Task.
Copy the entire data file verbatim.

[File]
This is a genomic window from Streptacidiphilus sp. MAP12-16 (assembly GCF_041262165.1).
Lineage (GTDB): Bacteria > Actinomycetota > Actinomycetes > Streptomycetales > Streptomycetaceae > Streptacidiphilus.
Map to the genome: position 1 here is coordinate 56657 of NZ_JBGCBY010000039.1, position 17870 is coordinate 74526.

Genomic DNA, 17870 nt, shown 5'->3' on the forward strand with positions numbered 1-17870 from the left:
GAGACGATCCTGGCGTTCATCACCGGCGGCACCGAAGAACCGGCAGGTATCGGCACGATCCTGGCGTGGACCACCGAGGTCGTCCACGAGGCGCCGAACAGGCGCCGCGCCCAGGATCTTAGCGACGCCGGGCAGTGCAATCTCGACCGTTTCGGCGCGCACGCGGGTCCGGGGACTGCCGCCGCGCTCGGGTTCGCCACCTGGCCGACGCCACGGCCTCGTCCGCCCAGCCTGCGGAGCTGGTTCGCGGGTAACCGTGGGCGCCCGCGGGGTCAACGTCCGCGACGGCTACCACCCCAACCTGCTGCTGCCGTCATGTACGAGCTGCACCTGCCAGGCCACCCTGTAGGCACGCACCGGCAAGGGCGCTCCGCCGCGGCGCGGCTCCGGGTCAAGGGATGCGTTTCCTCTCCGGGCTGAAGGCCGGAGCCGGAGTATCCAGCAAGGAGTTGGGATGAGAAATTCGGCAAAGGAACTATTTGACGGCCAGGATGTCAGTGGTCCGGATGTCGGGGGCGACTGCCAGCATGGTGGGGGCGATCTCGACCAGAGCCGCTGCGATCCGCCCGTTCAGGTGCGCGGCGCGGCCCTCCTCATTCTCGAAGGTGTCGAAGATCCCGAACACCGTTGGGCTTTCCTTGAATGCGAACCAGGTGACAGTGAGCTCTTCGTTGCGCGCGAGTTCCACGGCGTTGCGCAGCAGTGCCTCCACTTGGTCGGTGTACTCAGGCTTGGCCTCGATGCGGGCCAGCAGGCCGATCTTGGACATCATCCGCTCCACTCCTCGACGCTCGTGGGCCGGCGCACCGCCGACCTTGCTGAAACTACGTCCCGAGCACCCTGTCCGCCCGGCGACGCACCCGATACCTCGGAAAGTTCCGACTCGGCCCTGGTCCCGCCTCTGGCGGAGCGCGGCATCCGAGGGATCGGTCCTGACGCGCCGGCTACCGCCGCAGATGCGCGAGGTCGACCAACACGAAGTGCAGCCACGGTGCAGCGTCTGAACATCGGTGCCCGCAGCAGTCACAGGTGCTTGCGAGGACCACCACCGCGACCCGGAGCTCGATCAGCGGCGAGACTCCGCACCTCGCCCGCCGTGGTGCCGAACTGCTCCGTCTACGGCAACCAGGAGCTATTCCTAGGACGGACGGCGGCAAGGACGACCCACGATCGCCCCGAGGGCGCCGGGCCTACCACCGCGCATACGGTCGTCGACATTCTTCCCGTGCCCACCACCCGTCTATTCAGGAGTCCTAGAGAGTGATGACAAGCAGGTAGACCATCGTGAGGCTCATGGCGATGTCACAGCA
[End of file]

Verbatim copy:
This is a genomic window from Streptacidiphilus sp. MAP12-16 (assembly GCF_041262165.1).
Lineage (GTDB): Bacteria > Actinomycetota > Actinomycetes > Streptomycetales > Streptomycetaceae > Streptacidiphilus.
Map to the genome: position 1 here is coordinate 56657 of NZ_JBGCBY010000039.1, position 17870 is coordinate 74526.

Genomic DNA, 17870 nt, shown 5'->3' on the forward strand with positions numbered 1-17870 from the left:
GAGACGATCCTGGCGTTCATCACCGGCGGCACCGAAGAACCGGCAGGTATCGGCACGATCCTGGCGTGGACCACCGAGGTCGTCCACGAGGCGCCGAACAGGCGCCGCGCCCAGGATCTTAGCGACGCCGGGCAGTGCAATCTCGACCGTTTCGGCGCGCACGCGGGTCCGGGGACTGCCGCCGCGCTCGGGTTCGCCACCTGGCCGACGCCACGGCCTCGTCCGCCCAGCCTGCGGAGCTGGTTCGCGGGTAACCGTGGGCGCCCGCGGGGTCAACGTCCGCGACGGCTACCACCCCAACCTGCTGCTGCCGTCATGTACGAGCTGCACCTGCCAGGCCACCCTGTAGGCACGCACCGGCAAGGGCGCTCCGCCGCGGCGCGGCTCCGGGTCAAGGGATGCGTTTCCTCTCCGGGCTGAAGGCCGGAGCCGGAGTATCCAGCAAGGAGTTGGGATGAGAAATTCGGCAAAGGAACTATTTGACGGCCAGGATGTCAGTGGTCCGGATGTCGGGGGCGACTGCCAGCATGGTGGGGGCGATCTCGACCAGAGCCGCTGCGATCCGCCCGTTCAGGTGCGCGGCGCGGCCCTCCTCATTCTCGAAGGTGTCGAAGATCCCGAACACCGTTGGGCTTTCCTTGAATGCGAACCAGGTGACAGTGAGCTCTTCGTTGCGCGCGAGTTCCACGGCGTTGCGCAGCAGTGCCTCCACTTGGTCGGTGTACTCAGGCTTGGCCTCGATGCGGGCCAGCAGGCCGATCTTGGACATCATCCGCTCCACTCCTCGACGCTCGTGGGCCGGCGCACCGCCGACCTTGCTGAAACTACGTCCCGAGCACCCTGTCCGCCCGGCGACGCACCCGATACCTCGGAAAGTTCCGACTCGGCCCTGGTCCCGCCTCTGGCGGAGCGCGGCATCCGAGGGATCGGTCCTGACGCGCCGGCTACCGCCGCAGATGCGCGAGGTCGACCAACACGAAGTGCAGCCACGGTGCAGCGTCTGAACATCGGTGCCCGCAGCAGTCACAGGTGCTTGCGAGGACCACCACCGCGACCCGGAGCTCGATCAGCGGCGAGACTCCGCACCTCGCCCGCCGTGGTGCCGAACTGCTCCGTCTACGGCAACCAGGAGCTATTCCTAGGACGGACGGCGGCAAGGACGACCCACGATCGCCCCGAGGGCGCCGGGCCTACCACCGCGCATACGGTCGTCGACATTCTTCCCGTGCCCACCACCCGTCTATTCAGGAGTCCTAGAGAGTGATGACAAGCAGGTAGACCATCGTGAGGCTCATGGCGATGTCACAGCA